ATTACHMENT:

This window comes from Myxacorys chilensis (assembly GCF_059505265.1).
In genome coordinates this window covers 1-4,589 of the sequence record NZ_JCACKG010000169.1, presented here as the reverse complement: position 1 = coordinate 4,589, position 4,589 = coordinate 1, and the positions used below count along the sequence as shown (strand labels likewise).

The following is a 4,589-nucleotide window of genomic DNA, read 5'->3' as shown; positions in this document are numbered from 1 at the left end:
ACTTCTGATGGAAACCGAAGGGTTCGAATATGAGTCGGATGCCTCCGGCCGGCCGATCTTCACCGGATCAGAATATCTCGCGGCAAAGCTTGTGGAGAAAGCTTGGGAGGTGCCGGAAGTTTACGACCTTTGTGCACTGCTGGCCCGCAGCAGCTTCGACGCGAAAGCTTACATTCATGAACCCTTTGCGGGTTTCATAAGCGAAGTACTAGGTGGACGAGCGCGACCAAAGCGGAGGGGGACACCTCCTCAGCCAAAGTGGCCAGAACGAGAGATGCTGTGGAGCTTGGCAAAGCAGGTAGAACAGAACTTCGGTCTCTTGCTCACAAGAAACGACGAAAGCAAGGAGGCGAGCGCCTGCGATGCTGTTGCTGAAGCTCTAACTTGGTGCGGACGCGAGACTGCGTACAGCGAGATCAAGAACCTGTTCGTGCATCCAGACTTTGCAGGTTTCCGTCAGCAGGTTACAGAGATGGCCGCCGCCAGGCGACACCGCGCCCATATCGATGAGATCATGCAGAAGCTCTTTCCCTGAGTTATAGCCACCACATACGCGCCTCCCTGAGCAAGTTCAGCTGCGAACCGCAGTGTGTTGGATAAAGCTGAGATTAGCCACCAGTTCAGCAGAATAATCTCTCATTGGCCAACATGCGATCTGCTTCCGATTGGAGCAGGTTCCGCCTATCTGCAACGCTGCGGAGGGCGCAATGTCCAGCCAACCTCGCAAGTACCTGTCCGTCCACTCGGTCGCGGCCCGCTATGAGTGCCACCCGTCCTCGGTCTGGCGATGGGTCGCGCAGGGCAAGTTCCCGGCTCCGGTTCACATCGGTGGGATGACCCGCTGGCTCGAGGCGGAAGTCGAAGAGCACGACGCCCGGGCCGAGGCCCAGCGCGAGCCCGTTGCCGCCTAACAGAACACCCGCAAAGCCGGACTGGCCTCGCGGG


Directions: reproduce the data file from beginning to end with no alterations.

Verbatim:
This window comes from Myxacorys chilensis (assembly GCF_059505265.1).
In genome coordinates this window covers 1-4,589 of the sequence record NZ_JCACKG010000169.1, presented here as the reverse complement: position 1 = coordinate 4,589, position 4,589 = coordinate 1, and the positions used below count along the sequence as shown (strand labels likewise).

The following is a 4,589-nucleotide window of genomic DNA, read 5'->3' as shown; positions in this document are numbered from 1 at the left end:
ACTTCTGATGGAAACCGAAGGGTTCGAATATGAGTCGGATGCCTCCGGCCGGCCGATCTTCACCGGATCAGAATATCTCGCGGCAAAGCTTGTGGAGAAAGCTTGGGAGGTGCCGGAAGTTTACGACCTTTGTGCACTGCTGGCCCGCAGCAGCTTCGACGCGAAAGCTTACATTCATGAACCCTTTGCGGGTTTCATAAGCGAAGTACTAGGTGGACGAGCGCGACCAAAGCGGAGGGGGACACCTCCTCAGCCAAAGTGGCCAGAACGAGAGATGCTGTGGAGCTTGGCAAAGCAGGTAGAACAGAACTTCGGTCTCTTGCTCACAAGAAACGACGAAAGCAAGGAGGCGAGCGCCTGCGATGCTGTTGCTGAAGCTCTAACTTGGTGCGGACGCGAGACTGCGTACAGCGAGATCAAGAACCTGTTCGTGCATCCAGACTTTGCAGGTTTCCGTCAGCAGGTTACAGAGATGGCCGCCGCCAGGCGACACCGCGCCCATATCGATGAGATCATGCAGAAGCTCTTTCCCTGAGTTATAGCCACCACATACGCGCCTCCCTGAGCAAGTTCAGCTGCGAACCGCAGTGTGTTGGATAAAGCTGAGATTAGCCACCAGTTCAGCAGAATAATCTCTCATTGGCCAACATGCGATCTGCTTCCGATTGGAGCAGGTTCCGCCTATCTGCAACGCTGCGGAGGGCGCAATGTCCAGCCAACCTCGCAAGTACCTGTCCGTCCACTCGGTCGCGGCCCGCTATGAGTGCCACCCGTCCTCGGTCTGGCGATGGGTCGCGCAGGGCAAGTTCCCGGCTCCGGTTCACATCGGTGGGATGACCCGCTGGCTCGAGGCGGAAGTCGAAGAGCACGACGCCCGGGCCGAGGCCCAGCGCGAGCCCGTTGCCGCCTAACAGAACACCCGCAAAGCCGGACTGGCCTCGCGGG